Combat Crew  

YOU have just completed a mission and landing data is well within tolerances. The landing is uneventful. However, the airplane continues past the end of the runway and over a cliff!

How many times after reading such an introduction have you seen the words "This situation is fictional, but it could have happened"? Well, this one really did happen!

The scene is a northern base with typical crosswinds, snow and temperatures hovering near freezing. It's dark and a bird is approaching a 10,000 foot runway. Reported weather is 2000 scattered, 7-mile visibility, crosswinds with a 10-knot gust and the runway condition is: ice on runway, runway condition reading (RCR) 16 patchy. The computed landing roll is 4500 feet including gust factors. There are no aircraft malfunctions; tech data is within tolerances; and everything appears normal through touchdown; but hang on - as everyone knows, large airplanes can (like Cinderella) turn into pumpkins after midnight; and everyone also knows that pumpkins have ineffective braking systems. This particular pumpkin had an actual landing roll that continued beyond the end of the runway. The RCR was actually 05.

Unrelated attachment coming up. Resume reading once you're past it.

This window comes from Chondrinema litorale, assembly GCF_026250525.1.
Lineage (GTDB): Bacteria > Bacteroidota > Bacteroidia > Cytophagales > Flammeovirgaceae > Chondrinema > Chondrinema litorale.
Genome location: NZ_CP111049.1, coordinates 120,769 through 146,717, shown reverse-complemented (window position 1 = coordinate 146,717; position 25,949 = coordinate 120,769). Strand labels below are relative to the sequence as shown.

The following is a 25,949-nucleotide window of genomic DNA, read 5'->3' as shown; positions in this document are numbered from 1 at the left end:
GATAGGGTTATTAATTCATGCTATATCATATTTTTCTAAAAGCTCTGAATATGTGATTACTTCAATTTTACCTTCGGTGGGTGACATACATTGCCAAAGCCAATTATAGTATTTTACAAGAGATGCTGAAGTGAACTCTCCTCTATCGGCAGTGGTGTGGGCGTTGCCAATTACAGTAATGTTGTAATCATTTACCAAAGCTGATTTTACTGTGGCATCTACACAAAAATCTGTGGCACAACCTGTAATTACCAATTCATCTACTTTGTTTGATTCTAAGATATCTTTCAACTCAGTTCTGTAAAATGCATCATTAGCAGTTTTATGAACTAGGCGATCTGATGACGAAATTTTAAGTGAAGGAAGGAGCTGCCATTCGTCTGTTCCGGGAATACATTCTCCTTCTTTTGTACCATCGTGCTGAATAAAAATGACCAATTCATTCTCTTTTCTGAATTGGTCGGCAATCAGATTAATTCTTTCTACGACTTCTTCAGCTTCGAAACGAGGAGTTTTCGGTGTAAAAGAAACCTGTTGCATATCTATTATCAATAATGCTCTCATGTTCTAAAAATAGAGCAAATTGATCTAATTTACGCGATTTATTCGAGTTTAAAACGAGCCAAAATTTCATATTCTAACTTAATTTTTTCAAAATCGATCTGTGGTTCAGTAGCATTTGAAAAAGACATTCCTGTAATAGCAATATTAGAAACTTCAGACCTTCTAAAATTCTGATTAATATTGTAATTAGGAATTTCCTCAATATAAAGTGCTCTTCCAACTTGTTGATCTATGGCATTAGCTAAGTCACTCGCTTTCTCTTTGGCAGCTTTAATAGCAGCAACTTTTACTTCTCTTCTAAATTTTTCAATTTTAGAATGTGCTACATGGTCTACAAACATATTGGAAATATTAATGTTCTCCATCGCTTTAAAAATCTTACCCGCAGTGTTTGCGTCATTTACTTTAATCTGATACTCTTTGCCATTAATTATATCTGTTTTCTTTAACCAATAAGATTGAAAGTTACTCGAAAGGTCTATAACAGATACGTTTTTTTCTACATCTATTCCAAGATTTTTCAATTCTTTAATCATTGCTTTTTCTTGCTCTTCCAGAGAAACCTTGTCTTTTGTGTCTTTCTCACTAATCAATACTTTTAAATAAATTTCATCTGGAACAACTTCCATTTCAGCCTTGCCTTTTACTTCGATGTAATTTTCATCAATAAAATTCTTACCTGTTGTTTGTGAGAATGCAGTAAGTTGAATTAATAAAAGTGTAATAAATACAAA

To insure a thorough understanding of the braking effectiveness of pumpkins, we have to be familiar with the RCR's and the conditions that can cause them to change. How many know that an RCR reading is an average of several readings? The resultant figure given to the pilot comes from a series of tests at intervals along the runway 20 feet either side of the runway centerline. The problem is that these tests are conducted in a vehicle traveling between 20 and 30 mph. Now if you are flying a "six-pax" or a station wagon not over 30 mph, you have it made and you can stop reading now. If however, you are flying a large jet, especially one without thrust reversers, you may want to press on.

On bone dry hard surfaces, the decelerometer is extremely accurate and will correctly depict the stopping capability. On all dry surfaces, including hard packed snow and ice, the decelerometer remains accurate. With the addition of moisture to the surface, whether it is in the form of standing water, falling rain or slush, the problem becomes critical. At this point speed becomes the key factor. The speed regime for RCR checks is below the hydroplaning speed for the vehicle which is approximately 45 mph.The threshold of hydroplaning is never reached during RCR tests so its effect is not recorded when using the decelerometer. We also must remember that hydroplaning is like he Takhli Trots; easy to get and hard to get rid of. The threshold of hydroplaning can accurately be determined (VH+ square root of P, where P equals tire pressure), and during acceleration the bird will be hydroplaning at that speed. However, during deceleration you will not necessarily stop hydroplaning as you drop below the command speed.